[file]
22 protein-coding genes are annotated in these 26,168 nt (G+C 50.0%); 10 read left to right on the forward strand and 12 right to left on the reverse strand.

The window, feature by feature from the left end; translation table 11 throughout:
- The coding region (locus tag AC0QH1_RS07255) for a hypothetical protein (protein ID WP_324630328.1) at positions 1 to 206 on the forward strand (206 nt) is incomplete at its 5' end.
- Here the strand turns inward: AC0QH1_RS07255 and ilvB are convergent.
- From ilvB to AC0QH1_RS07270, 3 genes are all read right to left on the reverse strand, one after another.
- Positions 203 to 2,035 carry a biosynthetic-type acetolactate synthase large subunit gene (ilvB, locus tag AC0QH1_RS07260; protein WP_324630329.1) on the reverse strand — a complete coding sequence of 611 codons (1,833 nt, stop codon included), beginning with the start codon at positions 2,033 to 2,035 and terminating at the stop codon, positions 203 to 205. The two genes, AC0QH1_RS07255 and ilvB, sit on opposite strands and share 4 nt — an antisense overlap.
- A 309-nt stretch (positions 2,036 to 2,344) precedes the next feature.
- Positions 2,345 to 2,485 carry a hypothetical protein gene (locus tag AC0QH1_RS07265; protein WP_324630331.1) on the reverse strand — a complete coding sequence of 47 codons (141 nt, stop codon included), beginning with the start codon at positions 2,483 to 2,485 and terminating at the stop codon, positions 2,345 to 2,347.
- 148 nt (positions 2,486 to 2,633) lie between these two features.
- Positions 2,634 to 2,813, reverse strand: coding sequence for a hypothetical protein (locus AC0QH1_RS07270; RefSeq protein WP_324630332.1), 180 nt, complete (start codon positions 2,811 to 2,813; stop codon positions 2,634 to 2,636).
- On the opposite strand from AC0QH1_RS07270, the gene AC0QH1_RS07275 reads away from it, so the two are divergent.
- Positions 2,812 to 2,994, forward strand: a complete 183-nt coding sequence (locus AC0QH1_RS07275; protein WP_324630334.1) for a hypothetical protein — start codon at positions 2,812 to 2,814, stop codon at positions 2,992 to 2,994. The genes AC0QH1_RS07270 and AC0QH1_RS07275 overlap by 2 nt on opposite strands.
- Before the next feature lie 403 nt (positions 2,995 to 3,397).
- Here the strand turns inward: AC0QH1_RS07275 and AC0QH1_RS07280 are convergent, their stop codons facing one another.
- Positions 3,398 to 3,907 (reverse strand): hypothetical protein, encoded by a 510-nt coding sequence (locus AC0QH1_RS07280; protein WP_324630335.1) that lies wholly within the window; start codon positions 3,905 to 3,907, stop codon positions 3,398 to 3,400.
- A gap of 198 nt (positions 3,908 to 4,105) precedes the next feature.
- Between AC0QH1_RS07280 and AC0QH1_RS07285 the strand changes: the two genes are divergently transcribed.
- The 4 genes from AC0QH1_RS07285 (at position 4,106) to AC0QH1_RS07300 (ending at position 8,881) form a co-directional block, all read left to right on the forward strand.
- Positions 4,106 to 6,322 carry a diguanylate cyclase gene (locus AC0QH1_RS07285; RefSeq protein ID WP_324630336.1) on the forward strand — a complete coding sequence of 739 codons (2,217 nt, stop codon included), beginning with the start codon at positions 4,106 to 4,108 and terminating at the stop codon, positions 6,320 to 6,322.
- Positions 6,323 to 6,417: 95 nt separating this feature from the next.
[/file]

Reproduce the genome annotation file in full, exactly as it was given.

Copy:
22 protein-coding genes are annotated in these 26,168 nt (G+C 50.0%); 10 read left to right on the forward strand and 12 right to left on the reverse strand.

The window, feature by feature from the left end; translation table 11 throughout:
- The coding region (locus tag AC0QH1_RS07255) for a hypothetical protein (protein ID WP_324630328.1) at positions 1 to 206 on the forward strand (206 nt) is incomplete at its 5' end.
- Here the strand turns inward: AC0QH1_RS07255 and ilvB are convergent.
- From ilvB to AC0QH1_RS07270, 3 genes are all read right to left on the reverse strand, one after another.
- Positions 203 to 2,035 carry a biosynthetic-type acetolactate synthase large subunit gene (ilvB, locus tag AC0QH1_RS07260; protein WP_324630329.1) on the reverse strand — a complete coding sequence of 611 codons (1,833 nt, stop codon included), beginning with the start codon at positions 2,033 to 2,035 and terminating at the stop codon, positions 203 to 205. The two genes, AC0QH1_RS07255 and ilvB, sit on opposite strands and share 4 nt — an antisense overlap.
- A 309-nt stretch (positions 2,036 to 2,344) precedes the next feature.
- Positions 2,345 to 2,485 carry a hypothetical protein gene (locus tag AC0QH1_RS07265; protein WP_324630331.1) on the reverse strand — a complete coding sequence of 47 codons (141 nt, stop codon included), beginning with the start codon at positions 2,483 to 2,485 and terminating at the stop codon, positions 2,345 to 2,347.
- 148 nt (positions 2,486 to 2,633) lie between these two features.
- Positions 2,634 to 2,813, reverse strand: coding sequence for a hypothetical protein (locus AC0QH1_RS07270; RefSeq protein WP_324630332.1), 180 nt, complete (start codon positions 2,811 to 2,813; stop codon positions 2,634 to 2,636).
- On the opposite strand from AC0QH1_RS07270, the gene AC0QH1_RS07275 reads away from it, so the two are divergent.
- Positions 2,812 to 2,994, forward strand: a complete 183-nt coding sequence (locus AC0QH1_RS07275; protein WP_324630334.1) for a hypothetical protein — start codon at positions 2,812 to 2,814, stop codon at positions 2,992 to 2,994. The genes AC0QH1_RS07270 and AC0QH1_RS07275 overlap by 2 nt on opposite strands.
- Before the next feature lie 403 nt (positions 2,995 to 3,397).
- Here the strand turns inward: AC0QH1_RS07275 and AC0QH1_RS07280 are convergent, their stop codons facing one another.
- Positions 3,398 to 3,907 (reverse strand): hypothetical protein, encoded by a 510-nt coding sequence (locus AC0QH1_RS07280; protein WP_324630335.1) that lies wholly within the window; start codon positions 3,905 to 3,907, stop codon positions 3,398 to 3,400.
- A gap of 198 nt (positions 3,908 to 4,105) precedes the next feature.
- Between AC0QH1_RS07280 and AC0QH1_RS07285 the strand changes: the two genes are divergently transcribed.
- The 4 genes from AC0QH1_RS07285 (at position 4,106) to AC0QH1_RS07300 (ending at position 8,881) form a co-directional block, all read left to right on the forward strand.
- Positions 4,106 to 6,322 carry a diguanylate cyclase gene (locus AC0QH1_RS07285; RefSeq protein ID WP_324630336.1) on the forward strand — a complete coding sequence of 739 codons (2,217 nt, stop codon included), beginning with the start codon at positions 4,106 to 4,108 and terminating at the stop codon, positions 6,320 to 6,322.
- Positions 6,323 to 6,417: 95 nt separating this feature from the next.